After his second year in the Coast Guard, Vendl went to Fort Sam Houston in Texas to train.

    “If you could three of the events, they’d teach you how to fence and steeplechase,” Vendl said. “I never got good at fencing, but I could hold my own. I was able to compete in the steeplechase.”

    The 1956 Summer Olympics were held in Melbourne, Australia. It was the first Olympics held outside of the United States and Europe. Because of the tilt in the Earth’s axis, summer takes place in the Southern Hemisphere during November to February. So, the Games took place from November 22 to December 8.

    Flying today to Australia usually takes about 22 hours. It took Vendl and his pentathlon teammates eight days going from San Antonio to Los Angeles to Hawaii to Fiji to the China Islands to Sydney before finally landing in Melbourne.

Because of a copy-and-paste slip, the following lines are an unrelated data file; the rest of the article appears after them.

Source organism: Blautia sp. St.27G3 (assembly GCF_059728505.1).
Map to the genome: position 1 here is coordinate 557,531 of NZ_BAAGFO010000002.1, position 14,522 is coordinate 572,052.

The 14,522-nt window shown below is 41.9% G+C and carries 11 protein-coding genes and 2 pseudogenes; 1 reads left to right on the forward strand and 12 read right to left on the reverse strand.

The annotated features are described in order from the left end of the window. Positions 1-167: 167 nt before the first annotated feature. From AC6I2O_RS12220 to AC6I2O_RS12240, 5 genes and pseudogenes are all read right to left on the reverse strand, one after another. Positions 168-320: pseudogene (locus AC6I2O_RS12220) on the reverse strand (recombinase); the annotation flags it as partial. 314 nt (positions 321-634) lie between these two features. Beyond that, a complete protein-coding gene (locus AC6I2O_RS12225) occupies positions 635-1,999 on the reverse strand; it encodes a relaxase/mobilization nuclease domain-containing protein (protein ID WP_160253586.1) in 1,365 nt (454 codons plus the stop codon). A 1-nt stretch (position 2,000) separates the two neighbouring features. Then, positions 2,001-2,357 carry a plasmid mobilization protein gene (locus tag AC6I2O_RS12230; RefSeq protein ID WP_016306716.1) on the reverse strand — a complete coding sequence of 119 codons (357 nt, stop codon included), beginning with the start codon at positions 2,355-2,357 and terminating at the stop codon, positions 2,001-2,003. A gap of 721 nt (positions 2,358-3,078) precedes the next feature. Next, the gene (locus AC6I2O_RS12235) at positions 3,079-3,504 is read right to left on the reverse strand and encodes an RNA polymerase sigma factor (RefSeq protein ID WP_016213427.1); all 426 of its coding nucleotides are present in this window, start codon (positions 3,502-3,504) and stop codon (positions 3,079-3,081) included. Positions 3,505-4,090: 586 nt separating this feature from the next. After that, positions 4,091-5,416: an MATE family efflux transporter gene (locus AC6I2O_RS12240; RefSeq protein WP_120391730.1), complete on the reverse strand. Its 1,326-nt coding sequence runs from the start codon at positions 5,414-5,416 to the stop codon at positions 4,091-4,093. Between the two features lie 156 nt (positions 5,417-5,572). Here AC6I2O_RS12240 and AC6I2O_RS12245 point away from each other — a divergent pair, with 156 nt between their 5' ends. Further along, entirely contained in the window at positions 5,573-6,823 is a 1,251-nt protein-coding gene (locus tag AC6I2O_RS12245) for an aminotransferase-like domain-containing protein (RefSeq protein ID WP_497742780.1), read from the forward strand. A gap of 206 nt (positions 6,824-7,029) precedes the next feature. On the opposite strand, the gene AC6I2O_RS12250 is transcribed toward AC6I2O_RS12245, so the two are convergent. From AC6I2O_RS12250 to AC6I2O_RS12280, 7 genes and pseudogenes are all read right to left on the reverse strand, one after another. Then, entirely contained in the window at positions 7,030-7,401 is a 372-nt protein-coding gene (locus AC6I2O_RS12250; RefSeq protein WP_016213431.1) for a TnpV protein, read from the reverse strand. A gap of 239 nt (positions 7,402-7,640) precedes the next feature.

“1956 was a turning point in the Olympics,” Vendl recalled. “It was the last year of strict amateur status. If you were a lifeguard and were paid for it, you couldn’t swim. At the Summer Olympics in Rome four years later, it was the first year the medals were put around the athletes’ necks. Before 1960, you got a little box with no ribbon on the medal.”

    Vendl remembered making friends with many of his fellow Olympians. The late Bob Mathias, a two-time Gold medal winner in the decathlon, became the godfather to Vendl’s daughter. Al Oerter, who won his first of four consecutive Golds in the discus at the 1956 Games, was another as was Bob Richards, the first athlete to be on a box of Wheaties.

    “The competition was friendly,” Vendl said. “We hung out together. Now it’s cut-throat.”